Dr. Randall is a leading authority on the subject of narrative in relation to aging, community building, and care. His work shows how narrative psychology is integral to everyday life. In The Narrative Complexity of Ordinary Life: Tales from the Coffee Shop and The Stories We Are: An Essay on Self-Creation, he writes that we function as narrative psychologists by continually storying our lives in memory and imagination. In doing so, he draws on a variety of fields: psychology, psychotherapy, theology, philosophy, feminist theory, and literary theory.

About the Lecture

READING OUR LIVES:  THE POETICS OF GROWING OLD

Aging is not only a biological process, but a biographical one as well. Yet, this aspect of aging is largely overlooked by mainstream gerontology, which implicitly perceives aging as a problem (medical, societal) to be solved. Narrative Gerontology, however, invites a more positive portrayal of aging, taking as its starting point that telling, writing, and reflecting on our life stories is a key developmental task in later life, essential to exploring our unique legacy of wisdom, and key to truly growing old and not just getting old. This presentation will lay out core concepts in a narrative approach to aging e.g., narrative development, narrative challenges, and narrative resilience, and various reasons and strategies for practicing "narrative care" with older adults.

At the close of this session the participant will be able to:

  • Develop a critical interdisciplinary perspective on the psychology of aging
  • Link concepts of consciousness, meaning and wisdom with spirituality and narrative identity
  • Draw on the emerging field of narrative gerontology to bring reminiscence and life-review into the center of gerontological inquiry

2:30 p.m.
Break


3:00-4:30 p.m.
Lecture
THE JOY OF CREATIVE AGING:  IMAGINATION, INSIGHT AND WISDOM

Speaker:  Barbara Ann Holmes, Ph.D.
President Emerita, United Theological Seminary of the Twin Cities
St. Paul, MN

About the Speaker

BARBARA ANN HOLMES, PH.D.
President, United Theological School, St. Paul, MN

Dr. Holmes works at the intersection of ethics, spirituality, mysticism, cosmology and African American religious culture. Her research, from oral and written accounts and church records, details ways in which contempla-tive experience are built into African American collective worship as well as the legacy of African monasticism, spiritual exemplars, and worship. An accomplished attorney, she is author of Joy Unspeakable: Contemplative Practices of the Black ChurchRace and the Cosmos and A Private Woman in Public Spaces: Barbara Jordan’s Speeches on Ethics, Public Religion, and Law.

About the Lecture

THE JOY OF CREATIVE AGING:  IMAGINATION, INSIGHT AND WISDOM

Based on her acclaimed book, Joy Unspeakable: Contemplative Practices of the Black Church, Dr. Holmes suggests that ensconced within the framework of vibrant religious practices are tangible reminders that our lives are communal liturgies and poetic excursions into the unknown. We respond to a deeply interdependent and responsive universe through shared experiences. This means that despite signs of social fragmentation, we still have communities of care that lend meaning to our lives. We still have stories to share that bless the young, comfort the aging and honor the ancestors.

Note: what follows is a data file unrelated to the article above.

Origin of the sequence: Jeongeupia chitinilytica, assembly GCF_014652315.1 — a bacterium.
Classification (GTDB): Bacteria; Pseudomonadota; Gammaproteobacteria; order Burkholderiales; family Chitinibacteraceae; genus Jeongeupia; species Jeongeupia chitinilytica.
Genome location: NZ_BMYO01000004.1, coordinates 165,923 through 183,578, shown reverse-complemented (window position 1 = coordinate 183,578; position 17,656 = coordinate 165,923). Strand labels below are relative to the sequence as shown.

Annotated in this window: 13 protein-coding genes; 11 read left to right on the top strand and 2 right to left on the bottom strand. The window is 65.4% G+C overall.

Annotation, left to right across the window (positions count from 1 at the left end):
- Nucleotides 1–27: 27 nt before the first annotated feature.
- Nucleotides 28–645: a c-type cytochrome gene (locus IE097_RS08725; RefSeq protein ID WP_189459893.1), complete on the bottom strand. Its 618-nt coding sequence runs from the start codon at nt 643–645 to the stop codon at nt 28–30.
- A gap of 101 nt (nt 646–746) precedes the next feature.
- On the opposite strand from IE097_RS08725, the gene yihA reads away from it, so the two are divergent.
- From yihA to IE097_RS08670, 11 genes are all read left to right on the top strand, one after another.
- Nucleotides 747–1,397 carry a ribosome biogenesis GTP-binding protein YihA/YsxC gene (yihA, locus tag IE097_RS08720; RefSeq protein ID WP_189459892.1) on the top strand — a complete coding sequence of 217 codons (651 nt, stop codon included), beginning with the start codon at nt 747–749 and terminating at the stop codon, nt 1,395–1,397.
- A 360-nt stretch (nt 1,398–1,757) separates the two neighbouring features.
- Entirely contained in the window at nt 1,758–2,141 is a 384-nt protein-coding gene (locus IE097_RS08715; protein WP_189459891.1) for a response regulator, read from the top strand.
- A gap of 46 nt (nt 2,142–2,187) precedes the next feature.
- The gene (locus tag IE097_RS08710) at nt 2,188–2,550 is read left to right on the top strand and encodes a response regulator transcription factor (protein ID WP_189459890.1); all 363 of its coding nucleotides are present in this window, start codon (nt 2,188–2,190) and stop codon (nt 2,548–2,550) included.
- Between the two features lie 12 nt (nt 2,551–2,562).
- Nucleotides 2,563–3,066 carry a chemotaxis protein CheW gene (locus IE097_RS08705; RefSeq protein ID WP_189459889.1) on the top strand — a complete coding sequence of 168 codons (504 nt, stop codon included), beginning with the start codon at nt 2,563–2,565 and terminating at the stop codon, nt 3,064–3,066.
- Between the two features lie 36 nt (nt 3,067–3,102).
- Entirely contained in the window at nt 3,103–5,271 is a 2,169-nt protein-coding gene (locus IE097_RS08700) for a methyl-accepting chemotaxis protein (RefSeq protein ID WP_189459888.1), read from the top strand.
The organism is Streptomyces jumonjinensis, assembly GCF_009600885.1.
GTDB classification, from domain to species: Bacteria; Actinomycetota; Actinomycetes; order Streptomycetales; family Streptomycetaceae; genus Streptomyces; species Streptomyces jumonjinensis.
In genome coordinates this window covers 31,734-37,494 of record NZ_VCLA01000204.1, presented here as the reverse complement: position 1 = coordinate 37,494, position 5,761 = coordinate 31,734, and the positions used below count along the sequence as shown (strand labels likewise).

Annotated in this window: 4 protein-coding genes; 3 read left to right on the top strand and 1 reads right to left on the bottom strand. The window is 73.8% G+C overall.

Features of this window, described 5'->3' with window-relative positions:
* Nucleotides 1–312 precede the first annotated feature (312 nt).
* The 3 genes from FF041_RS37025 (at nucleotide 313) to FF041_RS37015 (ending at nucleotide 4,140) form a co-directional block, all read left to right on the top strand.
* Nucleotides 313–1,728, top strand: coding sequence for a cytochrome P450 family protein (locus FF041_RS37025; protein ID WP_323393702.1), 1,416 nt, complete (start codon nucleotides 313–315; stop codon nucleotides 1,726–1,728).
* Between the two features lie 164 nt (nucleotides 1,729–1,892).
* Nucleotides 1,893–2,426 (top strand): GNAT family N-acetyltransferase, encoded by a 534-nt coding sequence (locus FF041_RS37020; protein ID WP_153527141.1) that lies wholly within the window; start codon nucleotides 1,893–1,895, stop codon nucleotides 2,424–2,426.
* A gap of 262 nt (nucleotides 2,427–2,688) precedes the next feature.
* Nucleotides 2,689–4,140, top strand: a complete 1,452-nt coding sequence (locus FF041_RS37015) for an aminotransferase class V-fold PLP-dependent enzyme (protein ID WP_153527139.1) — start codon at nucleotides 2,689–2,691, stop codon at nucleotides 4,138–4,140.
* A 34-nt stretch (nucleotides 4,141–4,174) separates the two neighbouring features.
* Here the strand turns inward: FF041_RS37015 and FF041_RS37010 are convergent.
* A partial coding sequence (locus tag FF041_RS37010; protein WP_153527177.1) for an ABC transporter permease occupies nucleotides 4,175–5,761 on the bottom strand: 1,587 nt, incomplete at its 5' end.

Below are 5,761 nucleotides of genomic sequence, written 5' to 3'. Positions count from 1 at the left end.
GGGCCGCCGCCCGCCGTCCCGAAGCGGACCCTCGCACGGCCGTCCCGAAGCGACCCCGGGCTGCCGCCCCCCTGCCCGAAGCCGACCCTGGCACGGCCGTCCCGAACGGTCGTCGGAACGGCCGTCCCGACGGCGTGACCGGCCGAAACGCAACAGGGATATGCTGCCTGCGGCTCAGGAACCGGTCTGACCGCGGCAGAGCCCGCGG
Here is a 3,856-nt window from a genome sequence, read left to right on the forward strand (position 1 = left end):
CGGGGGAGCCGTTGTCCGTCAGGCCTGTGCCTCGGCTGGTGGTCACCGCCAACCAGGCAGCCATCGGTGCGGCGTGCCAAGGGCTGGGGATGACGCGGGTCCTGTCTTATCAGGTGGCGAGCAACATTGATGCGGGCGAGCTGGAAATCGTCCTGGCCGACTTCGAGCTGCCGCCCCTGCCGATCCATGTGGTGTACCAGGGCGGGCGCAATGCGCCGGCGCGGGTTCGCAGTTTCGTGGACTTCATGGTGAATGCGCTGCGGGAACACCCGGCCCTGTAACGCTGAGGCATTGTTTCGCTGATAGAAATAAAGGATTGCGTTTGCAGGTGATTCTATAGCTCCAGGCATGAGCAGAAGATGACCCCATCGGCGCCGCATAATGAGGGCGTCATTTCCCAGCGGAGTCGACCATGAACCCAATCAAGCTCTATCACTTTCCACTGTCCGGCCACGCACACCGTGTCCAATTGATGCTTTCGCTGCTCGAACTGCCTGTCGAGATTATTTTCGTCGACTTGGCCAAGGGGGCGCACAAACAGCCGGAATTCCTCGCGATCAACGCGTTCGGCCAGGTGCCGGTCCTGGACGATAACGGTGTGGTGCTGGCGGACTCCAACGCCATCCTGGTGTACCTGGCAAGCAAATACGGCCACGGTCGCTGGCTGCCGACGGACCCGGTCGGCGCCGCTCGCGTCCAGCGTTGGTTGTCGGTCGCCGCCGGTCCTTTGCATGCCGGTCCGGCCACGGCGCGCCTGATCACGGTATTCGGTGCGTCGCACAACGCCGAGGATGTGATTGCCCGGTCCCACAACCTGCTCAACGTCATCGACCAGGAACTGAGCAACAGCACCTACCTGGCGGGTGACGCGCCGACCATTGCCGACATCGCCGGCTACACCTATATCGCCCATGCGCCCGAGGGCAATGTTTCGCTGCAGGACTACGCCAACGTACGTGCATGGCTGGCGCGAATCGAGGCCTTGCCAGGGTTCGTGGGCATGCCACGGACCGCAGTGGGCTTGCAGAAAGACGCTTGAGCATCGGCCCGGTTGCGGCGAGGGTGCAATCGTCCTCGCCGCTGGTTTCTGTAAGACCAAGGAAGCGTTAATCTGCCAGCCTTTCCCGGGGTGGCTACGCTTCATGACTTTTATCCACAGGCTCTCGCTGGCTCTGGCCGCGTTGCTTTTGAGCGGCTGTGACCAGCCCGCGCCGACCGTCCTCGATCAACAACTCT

"Joy Unspeakable is both Fire and Cloud
the unlikely merger of trance and high tech lives. . .
Joy Unspeakable is a symphony of incongruities
Of faces aglow and hearts on fire
and the wonder of surviving together."

At the close of this session the participant will be able to:

  • Demonstrate a working knowledge of current research regarding "aging" as a joyful and creative phase of life, enhanced by interdependence, art and contemplation
  • Assess new dimensions of "community" as a metaphysical and generative source of inspiration, solace and reflection during aging
  • Examine personal integrative spiritual practices and sustaining communal contributions, as conduits to a wider reality that includes the mystery of transition

 


4:30 p.m.
Speakeasy – Creativity and Conversations

An opportunity for casual, creative and engaging conversation with presenters and attendees with light snacks and beverages.


7:00 p.m.
Theater Event and Reception
Tuesday’s with Morrie:  An Old Man, a Young Man, and Life’s Greatest Lesson

-a play by Mitch Albom
with Matt Daniels and Robert Spencer
In Tandem Theatre, Milwaukee, WI

8:30 a.m.
Morning Spiritual Practices
Choose one for the day:

Reflect – Lectio Divina: Nourishing the Divine
Speaker:  Cathy Melesky Dante
Speaker:  Steve Molvarec, SJ

Reflect – Sacred Sounds: Awakening the Eternal Within

Create – Imagination Made Visible
Speaker:  Jessica Hewitt

Observe – Visual Strategies: Seeing with the Eye of the Heart
Speaker:  Hope Torrents

About the Speakers

 

CATHY MELESKY DANTE
Spiritual Director

Melesky Dante is a spiritual director in private practice, where she accompanies people of varied beliefs. She also accompanies people on the Spiritual Exercises of Ignatius of Loyola, helping them to deepen their relationship with our loving, transformative God. In addition, she is a member of the retreat team at the Jesuit Center Retreat House in Oshkosh, Wisconsin, and teaches as part of the St. Clare Center at Cardinal Stritch University. She is a frequent guest lecturer for the “Aged to Perfection” course held at Saint John’s and sponsored by UWM.

 


 

 

STEVE MOLVAREC, SJ
Jesuit

Molvarec is a Jesuit (a Roman Catholic order of priests and brothers) who teaches in the department of History at Marquette University. His research interests include the practice of silence and solitude for medieval monks and nuns. In addition to teaching and writing, he works with retreats and spiritual direction/accompaniment on campus. As a Jesuit, in addition to academic life, he has spent time as a hospital chaplain, living in a L’Arche community, and working with homeless people in Chicago and Detroit.